Alfred Place Baptist Church

2:17-24 ‘If…’

Now you, if you call yourself a Jew; if you rely on the law and brag about your relationship to God; if you know his will and approve of what is superior because you are instructed by the law;  if you are convinced that you are a guide for the blind, a light for those who are in the dark, an instructor of the foolish, a teacher of infants, because you have in the law the embodiment of knowledge and truth – you, then, who teach others, do you not teach yourself? You who preach against stealing, do you steal? You who say that people should not commit adultery, do you commit adultery? You who abhor idols, do you rob temples? You who brag about the law, do you dishonour God by breaking the law? As it is written: ‘God’s name is blasphemed among the Gentiles because of you.’
Romans 2:17-24

There is a popular poem of Rudyard Kipling entitled ‘If.’ It was chosen last week on Desert Island Discs on the radio as one of the 8 discs to be taken to a desert island by a famous figure. It is a stirring description of what the poet considers manhood to be all about. It exalts the human spirit, but it has nothing to say about the power and indwelling of God to make us new creations. ‘If’ is distilled and moving humanism, the exaltation of man without regeneration. The possibility of attaining a high morality without a heart love for God, without repentance for sin, without trust in Jesus Christ. The poem begins,

IF you can keep your head when all about you
Are losing theirs and blaming it on you,

That is its opening and so on to the climax . . .

If you can fill the unforgiving minute
With sixty seconds’ worth of distance run,
Yours is the Earth and everything that’s in it,
And – which is more – you’ll be a Man, my son!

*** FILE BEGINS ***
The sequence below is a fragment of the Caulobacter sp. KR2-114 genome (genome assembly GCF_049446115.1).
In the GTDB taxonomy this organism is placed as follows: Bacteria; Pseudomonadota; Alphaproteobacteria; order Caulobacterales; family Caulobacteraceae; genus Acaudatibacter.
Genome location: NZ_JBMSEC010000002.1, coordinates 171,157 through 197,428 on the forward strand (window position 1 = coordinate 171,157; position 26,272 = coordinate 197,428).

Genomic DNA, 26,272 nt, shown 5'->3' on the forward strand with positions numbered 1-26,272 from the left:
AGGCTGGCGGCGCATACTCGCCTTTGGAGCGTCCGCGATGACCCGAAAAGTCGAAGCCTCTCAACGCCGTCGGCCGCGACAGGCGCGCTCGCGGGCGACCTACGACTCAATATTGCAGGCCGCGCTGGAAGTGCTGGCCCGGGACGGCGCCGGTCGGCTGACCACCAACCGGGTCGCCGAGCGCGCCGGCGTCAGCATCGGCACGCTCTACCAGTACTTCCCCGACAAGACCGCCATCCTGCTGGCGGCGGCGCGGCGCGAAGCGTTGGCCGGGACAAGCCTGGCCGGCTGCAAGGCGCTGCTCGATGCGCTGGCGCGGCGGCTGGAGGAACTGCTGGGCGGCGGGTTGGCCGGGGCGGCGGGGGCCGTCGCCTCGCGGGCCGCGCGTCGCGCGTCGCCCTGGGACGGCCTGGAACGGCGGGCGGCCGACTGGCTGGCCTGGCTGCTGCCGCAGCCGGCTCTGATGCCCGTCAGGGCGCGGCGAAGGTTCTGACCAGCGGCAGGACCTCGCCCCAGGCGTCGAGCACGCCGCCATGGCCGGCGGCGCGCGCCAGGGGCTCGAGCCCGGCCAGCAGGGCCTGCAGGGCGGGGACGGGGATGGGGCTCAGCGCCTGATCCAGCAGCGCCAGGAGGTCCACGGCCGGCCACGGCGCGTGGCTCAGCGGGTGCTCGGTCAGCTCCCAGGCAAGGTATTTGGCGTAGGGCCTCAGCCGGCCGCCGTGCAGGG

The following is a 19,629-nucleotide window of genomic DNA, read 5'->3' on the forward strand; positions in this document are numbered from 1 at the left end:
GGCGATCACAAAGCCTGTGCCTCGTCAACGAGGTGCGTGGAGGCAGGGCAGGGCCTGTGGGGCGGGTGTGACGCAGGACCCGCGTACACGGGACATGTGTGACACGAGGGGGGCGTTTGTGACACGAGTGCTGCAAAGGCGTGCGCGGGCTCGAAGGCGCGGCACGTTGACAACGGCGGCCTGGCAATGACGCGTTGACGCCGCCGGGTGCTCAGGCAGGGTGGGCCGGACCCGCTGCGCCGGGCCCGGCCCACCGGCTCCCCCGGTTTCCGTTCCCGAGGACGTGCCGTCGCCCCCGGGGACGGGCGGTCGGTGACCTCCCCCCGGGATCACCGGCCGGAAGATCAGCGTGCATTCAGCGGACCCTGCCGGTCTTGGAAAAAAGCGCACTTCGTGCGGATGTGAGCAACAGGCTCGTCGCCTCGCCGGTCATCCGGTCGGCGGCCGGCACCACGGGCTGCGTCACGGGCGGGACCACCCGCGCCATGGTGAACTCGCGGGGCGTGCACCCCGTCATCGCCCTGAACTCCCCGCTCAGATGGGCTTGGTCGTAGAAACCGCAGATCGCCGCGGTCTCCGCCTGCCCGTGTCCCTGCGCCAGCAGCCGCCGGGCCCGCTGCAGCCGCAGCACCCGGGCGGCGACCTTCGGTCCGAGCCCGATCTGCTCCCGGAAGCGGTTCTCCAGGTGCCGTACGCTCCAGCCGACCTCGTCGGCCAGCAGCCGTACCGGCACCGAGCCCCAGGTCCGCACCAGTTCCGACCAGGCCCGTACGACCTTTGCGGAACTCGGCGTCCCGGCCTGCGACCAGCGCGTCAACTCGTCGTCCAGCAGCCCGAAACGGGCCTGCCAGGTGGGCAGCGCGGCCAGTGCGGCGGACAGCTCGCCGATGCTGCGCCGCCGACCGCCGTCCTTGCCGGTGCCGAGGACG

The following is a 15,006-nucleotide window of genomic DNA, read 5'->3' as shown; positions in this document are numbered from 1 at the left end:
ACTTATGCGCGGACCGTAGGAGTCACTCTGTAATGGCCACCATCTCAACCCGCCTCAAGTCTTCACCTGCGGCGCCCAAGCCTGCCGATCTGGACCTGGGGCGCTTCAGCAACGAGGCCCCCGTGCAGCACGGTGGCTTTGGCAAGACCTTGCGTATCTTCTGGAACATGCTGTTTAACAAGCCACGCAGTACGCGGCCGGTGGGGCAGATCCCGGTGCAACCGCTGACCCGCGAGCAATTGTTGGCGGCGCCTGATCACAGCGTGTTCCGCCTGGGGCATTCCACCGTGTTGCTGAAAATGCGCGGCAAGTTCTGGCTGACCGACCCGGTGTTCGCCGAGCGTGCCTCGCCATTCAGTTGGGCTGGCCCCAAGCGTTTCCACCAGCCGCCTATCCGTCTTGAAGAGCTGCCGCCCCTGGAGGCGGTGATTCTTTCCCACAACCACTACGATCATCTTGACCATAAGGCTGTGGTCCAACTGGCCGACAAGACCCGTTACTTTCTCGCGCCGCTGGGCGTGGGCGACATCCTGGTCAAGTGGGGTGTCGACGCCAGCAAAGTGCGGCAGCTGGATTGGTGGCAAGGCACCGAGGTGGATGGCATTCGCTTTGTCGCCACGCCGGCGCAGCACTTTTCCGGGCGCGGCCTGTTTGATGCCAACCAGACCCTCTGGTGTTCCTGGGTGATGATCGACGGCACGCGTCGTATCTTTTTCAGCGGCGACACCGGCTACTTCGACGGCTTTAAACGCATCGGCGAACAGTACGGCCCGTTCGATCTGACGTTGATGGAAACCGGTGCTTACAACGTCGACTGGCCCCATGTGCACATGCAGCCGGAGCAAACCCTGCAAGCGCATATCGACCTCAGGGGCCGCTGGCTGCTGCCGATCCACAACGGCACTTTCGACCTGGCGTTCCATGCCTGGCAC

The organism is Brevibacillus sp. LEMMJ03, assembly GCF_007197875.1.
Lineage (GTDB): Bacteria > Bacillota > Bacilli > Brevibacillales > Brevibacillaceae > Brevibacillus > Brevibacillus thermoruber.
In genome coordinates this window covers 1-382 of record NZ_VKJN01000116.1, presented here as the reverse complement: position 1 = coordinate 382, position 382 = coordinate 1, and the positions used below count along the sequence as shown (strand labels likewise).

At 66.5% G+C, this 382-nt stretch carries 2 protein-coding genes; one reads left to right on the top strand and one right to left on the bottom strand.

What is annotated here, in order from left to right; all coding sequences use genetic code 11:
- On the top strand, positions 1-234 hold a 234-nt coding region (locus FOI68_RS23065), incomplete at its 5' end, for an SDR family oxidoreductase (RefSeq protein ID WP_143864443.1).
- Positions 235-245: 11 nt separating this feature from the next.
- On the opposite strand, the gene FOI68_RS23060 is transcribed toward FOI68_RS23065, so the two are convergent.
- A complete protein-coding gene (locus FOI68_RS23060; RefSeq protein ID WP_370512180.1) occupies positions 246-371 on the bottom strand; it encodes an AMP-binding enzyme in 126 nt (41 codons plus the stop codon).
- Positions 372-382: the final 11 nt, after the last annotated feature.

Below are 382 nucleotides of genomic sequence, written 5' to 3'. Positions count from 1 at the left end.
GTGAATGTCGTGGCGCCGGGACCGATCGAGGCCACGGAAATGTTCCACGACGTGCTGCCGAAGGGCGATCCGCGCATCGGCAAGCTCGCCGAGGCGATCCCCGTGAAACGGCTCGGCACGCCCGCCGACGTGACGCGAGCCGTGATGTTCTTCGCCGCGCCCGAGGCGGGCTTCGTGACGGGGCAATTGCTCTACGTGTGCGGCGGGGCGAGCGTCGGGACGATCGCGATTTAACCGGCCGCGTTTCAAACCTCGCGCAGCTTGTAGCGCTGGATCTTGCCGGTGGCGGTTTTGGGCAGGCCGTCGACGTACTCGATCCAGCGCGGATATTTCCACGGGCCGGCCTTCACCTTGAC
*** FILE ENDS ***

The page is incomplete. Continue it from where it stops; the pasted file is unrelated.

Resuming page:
Paul in the verses before us begins a new section. It could be, maybe it should be the start of another chapter. He has begun his letter by dealing with immoral man, and Paul has condemned his depravity, and then he has gone on to deal with moral man who rejects God, and he has shown that this man is also in danger, that in spite of his protestations to be agnostic or atheist moral man knows God and he is suppressing that knowledge because of his heart’s ungodliness, and so moral man as much as immoral man is without excuse.

Now he turns to religious man, his own kith and kin, his brothers according to the flesh, Paul’s fellow Jews. When Paul addressed the typical moral person at the beginning of this chapter he stuck this label on him, “a mere man” (v.3) – “you’ll be a man my son” said Kipling, but still a mere man, not an adopted son of God. Now in this section he has another label, “if you call yourself a Jew” (v.17). Paul knows the Jewish mentality from the inside. He can hear their protests; “Paul you’re not putting us in the same category as the Gentiles, are you, even good living, moral Gentiles? We’ve got the law of God, but we have more than that, we are in covenant relationship with God. We are the children of Abraham. Jehovah has said to us, ‘You will be my people and I will be your God’, and you know full well that we bear the sign of this covenant in our bodies. We’ve been circumcised. God – the Lord God whom you say you’re serving – chose us, of all the people in the world, to be his people. How can you suggest that we are in the same state and condition in relation to the Lord as Gentiles? How can you disregard what we are in the sight of the God who has set us apart and freed us from his condemnation?” Paul is answering that question in the next eight verses, holding the mirror of the word of God up and showing every Jew why he is a sinner who needs Christ just as much as Gentile dogs need him. So Paul is going to begin by pricking the balloon of Jewish pride and presumption. “Let’s have a look at you,” he says, and eight times he is going to say “if” such and such is true about you . . . “if” these privileges belong to you, can any of them or all of them together guarantee your salvation? No.

  1. THE JEWS HAD GREAT PRIVILEGES.

i] “Now you, if you call yourself a Jew . . .” (v.17). Here is Jewish self-consciousness and self-confidence. “I am a Jew” they said, and they were very proud of that fact. What a history they had going back 2000 years to their father Abraham. Where does this word ‘Jew’ come from? Well, of course, it is an abbreviation of the word ‘Judah’ the dominant existing clan that was based on Jerusalem, the tribe of Judah. The Jews are a remarkable people in the Middle East aren’t they? They have virtually the only true democracy there, and they have also emigrated to many nations in the world and they have excelled everywhere. They have won more Nobel prizes than any other nation. They are scientists and musicians and authors and economists and politicians and military men. What a nation they are! Who can compare with them? Our Saviour Jesus Christ, you’ll remember, was a circumcised Jew according to the flesh, a descendant of Abraham, and of King David, and the son of Mary. All of them Jews.